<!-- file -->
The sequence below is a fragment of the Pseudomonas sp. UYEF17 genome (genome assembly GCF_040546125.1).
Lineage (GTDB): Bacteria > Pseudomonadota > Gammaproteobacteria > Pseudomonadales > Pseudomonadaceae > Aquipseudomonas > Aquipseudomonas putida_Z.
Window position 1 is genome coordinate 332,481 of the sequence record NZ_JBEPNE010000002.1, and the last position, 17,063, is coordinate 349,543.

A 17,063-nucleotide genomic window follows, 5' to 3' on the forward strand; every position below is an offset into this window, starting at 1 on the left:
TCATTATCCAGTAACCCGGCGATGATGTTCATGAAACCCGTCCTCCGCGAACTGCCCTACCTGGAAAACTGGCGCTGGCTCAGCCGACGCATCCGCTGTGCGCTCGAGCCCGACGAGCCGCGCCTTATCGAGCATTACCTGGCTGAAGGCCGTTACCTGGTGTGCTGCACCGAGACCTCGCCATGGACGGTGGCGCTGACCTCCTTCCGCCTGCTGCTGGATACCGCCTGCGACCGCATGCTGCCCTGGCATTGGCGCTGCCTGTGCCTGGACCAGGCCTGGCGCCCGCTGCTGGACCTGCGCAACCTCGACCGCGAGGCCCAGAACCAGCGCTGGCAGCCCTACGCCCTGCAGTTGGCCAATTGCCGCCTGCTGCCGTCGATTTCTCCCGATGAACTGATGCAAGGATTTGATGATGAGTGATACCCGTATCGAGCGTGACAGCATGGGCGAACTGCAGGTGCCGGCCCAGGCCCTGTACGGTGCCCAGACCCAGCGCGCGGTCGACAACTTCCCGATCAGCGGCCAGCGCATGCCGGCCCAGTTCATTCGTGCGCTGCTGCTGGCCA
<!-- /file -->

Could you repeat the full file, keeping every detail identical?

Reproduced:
The sequence below is a fragment of the Pseudomonas sp. UYEF17 genome (genome assembly GCF_040546125.1).
Lineage (GTDB): Bacteria > Pseudomonadota > Gammaproteobacteria > Pseudomonadales > Pseudomonadaceae > Aquipseudomonas > Aquipseudomonas putida_Z.
Window position 1 is genome coordinate 332,481 of the sequence record NZ_JBEPNE010000002.1, and the last position, 17,063, is coordinate 349,543.

A 17,063-nucleotide genomic window follows, 5' to 3' on the forward strand; every position below is an offset into this window, starting at 1 on the left:
TCATTATCCAGTAACCCGGCGATGATGTTCATGAAACCCGTCCTCCGCGAACTGCCCTACCTGGAAAACTGGCGCTGGCTCAGCCGACGCATCCGCTGTGCGCTCGAGCCCGACGAGCCGCGCCTTATCGAGCATTACCTGGCTGAAGGCCGTTACCTGGTGTGCTGCACCGAGACCTCGCCATGGACGGTGGCGCTGACCTCCTTCCGCCTGCTGCTGGATACCGCCTGCGACCGCATGCTGCCCTGGCATTGGCGCTGCCTGTGCCTGGACCAGGCCTGGCGCCCGCTGCTGGACCTGCGCAACCTCGACCGCGAGGCCCAGAACCAGCGCTGGCAGCCCTACGCCCTGCAGTTGGCCAATTGCCGCCTGCTGCCGTCGATTTCTCCCGATGAACTGATGCAAGGATTTGATGATGAGTGATACCCGTATCGAGCGTGACAGCATGGGCGAACTGCAGGTGCCGGCCCAGGCCCTGTACGGTGCCCAGACCCAGCGCGCGGTCGACAACTTCCCGATCAGCGGCCAGCGCATGCCGGCCCAGTTCATTCGTGCGCTGCTGCTGGCCA